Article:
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Laughter That Heals

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					Laughter That Heals The great thing about the history of black America and the methods African American leadership has used to seek full equality and acceptance in this country is that there have been many roads to that goal. Yes, the great social, political, legal and even military movements that have been conducted to free African Americans from slavery and achieve full citizenship were crucial. And the great black leadership of dynamic personalities like Martin Luther King and George Washington Carver have made things possible that would never have been possible otherwise. But not all of the gains in society have been achieved through tears and anger. In fact, some great black leadership can be found in a place one never would think to look. It can be found in the stand up comedy night clubs and on forward thinking television shows as black comedians helped everybody, black and white, laugh together at the differences in the races rather than cry separately. Some of the most revered figures in comedy in the last thirty years were from the African American community. There are many notable names that spring immediately to mind that have used the “podium” of a comedy microphone and stage to talk about issues of race, color, discrimination and race relations in a way that all can appreciate their thoughts and achieve a common understanding. The names of Bill Cosby, Richard Pryor, Eddie Murphy and many more stand out as both very funny entertainers and people who have represented the African American community with pride and intelligence that all can admire. Many an African American child took hope from the idea of rising up out of poverty and difficulty to reach greatness because they saw these black entertainers do it. Just by using their success to show the youth of black America that they too can be successful and that with hard work, intelligence, and the willingness to try they too can be somebody to their families and to their community. This is truly the role of a great role model and these men have given much hope to youth to make something of themselves and make a difference. Sometimes it was hard for these entertainers to achieve equality. When Sammy Davis Junior first was recruited to make his valuable contribution to Frank Sinatra’s team, many in that society did not think it was appropriate that a black man could perform with equality with his white contemporaries. We can be grateful too for the openness of others in the entertainment community that they would not stand to see racism keep talent such as Sammy’s down. It was Sinatra himself that made sure that Sammy Davis could perform with the “Rat Pack” and in doing so, another door of racism was blown down in this country. Stories like this are frequent. The Hollywood establishment always has been forward thinking in presenting entertainers based on their talent and not on the color of their skin or other artificial divisions. It has been television as well that has broken barriers and open the discussion of race and color for all of us to engage. By making it “ok” to talk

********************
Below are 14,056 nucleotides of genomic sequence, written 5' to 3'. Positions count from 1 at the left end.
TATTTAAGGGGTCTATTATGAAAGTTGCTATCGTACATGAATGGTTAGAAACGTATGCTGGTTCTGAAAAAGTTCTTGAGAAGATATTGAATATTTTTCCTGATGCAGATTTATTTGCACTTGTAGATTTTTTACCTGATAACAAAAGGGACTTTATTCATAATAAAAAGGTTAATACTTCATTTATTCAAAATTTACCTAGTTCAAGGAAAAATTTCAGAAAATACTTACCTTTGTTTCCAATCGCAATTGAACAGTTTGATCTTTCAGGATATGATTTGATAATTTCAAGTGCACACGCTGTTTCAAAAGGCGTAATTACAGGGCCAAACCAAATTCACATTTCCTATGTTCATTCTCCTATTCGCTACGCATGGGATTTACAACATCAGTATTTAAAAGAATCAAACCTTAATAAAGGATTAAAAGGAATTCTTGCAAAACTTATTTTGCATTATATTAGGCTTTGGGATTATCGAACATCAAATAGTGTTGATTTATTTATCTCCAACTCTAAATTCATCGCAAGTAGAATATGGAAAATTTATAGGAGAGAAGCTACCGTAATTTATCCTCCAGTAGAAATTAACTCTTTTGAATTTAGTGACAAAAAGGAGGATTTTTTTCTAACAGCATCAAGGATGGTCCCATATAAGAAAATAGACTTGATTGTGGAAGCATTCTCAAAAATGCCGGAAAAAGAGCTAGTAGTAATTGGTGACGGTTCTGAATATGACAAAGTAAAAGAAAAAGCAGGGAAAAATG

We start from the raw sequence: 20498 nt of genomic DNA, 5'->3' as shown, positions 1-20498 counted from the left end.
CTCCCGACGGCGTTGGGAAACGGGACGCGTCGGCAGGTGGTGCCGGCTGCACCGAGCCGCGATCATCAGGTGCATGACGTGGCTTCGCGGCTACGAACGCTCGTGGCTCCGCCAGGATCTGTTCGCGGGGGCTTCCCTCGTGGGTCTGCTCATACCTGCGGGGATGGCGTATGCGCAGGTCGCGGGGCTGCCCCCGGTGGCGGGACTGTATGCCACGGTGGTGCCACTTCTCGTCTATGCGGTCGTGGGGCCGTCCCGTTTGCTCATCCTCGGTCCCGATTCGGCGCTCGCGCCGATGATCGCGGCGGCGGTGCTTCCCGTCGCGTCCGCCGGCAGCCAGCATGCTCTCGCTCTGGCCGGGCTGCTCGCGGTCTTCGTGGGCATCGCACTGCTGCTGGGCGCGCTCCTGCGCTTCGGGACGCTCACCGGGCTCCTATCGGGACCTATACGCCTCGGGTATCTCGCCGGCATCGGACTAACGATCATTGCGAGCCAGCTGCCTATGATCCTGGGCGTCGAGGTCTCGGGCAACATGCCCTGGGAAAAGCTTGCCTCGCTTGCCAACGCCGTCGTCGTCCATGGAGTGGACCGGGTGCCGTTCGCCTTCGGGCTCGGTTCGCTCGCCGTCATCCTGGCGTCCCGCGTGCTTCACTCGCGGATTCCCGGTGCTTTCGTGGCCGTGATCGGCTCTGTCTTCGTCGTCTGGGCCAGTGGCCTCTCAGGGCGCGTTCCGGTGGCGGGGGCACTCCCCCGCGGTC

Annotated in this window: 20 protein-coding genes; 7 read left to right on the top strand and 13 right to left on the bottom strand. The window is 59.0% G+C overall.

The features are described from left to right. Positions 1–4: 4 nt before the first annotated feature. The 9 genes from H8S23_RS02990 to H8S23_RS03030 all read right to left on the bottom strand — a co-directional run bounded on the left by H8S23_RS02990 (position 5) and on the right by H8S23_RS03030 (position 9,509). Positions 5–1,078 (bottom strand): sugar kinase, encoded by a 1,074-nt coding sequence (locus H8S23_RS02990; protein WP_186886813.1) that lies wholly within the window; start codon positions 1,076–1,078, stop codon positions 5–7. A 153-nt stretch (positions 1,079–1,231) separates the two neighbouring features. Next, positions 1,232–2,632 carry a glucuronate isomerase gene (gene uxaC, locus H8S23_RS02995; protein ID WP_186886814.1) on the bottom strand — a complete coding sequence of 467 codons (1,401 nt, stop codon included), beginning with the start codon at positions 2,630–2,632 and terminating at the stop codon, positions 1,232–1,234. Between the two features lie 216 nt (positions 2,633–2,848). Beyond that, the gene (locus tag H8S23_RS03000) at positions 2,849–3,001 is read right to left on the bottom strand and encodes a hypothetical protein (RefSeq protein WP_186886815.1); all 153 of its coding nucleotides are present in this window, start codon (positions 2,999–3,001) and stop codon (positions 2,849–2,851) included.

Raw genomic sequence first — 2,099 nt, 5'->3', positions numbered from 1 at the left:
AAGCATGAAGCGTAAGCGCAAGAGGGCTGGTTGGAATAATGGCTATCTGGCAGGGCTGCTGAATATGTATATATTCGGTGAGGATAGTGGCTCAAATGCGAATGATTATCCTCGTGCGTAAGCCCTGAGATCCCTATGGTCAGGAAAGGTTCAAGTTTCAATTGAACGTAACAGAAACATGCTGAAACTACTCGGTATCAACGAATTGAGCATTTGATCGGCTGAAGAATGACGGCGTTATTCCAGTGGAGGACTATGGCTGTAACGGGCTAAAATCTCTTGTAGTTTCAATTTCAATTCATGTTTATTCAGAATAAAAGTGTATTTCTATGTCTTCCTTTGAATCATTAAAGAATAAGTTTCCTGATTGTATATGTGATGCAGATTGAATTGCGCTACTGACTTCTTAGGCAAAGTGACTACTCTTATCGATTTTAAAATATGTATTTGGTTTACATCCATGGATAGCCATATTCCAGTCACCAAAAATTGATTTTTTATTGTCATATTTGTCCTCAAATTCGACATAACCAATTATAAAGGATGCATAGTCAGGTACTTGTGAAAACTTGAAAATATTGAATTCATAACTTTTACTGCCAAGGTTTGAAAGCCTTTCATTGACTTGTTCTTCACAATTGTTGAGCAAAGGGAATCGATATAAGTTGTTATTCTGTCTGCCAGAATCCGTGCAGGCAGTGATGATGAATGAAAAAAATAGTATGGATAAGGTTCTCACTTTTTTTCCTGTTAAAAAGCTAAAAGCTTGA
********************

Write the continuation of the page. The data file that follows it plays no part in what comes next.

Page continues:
about race relations, it also makes it ok to see those relations healed and clear the way for reconciliation and healing. Many times when a black comedian is making his crowd laugh, he might say “the important thing is we talk about these things and laugh about them together”. And that is the important thing. We can be grateful we have had such outstanding leadership in entertainment to bring black and white together in a way that eliminates hatred and hostility. Because it is hard to hate your brother when you are busy laughing together with him. PPPPP 628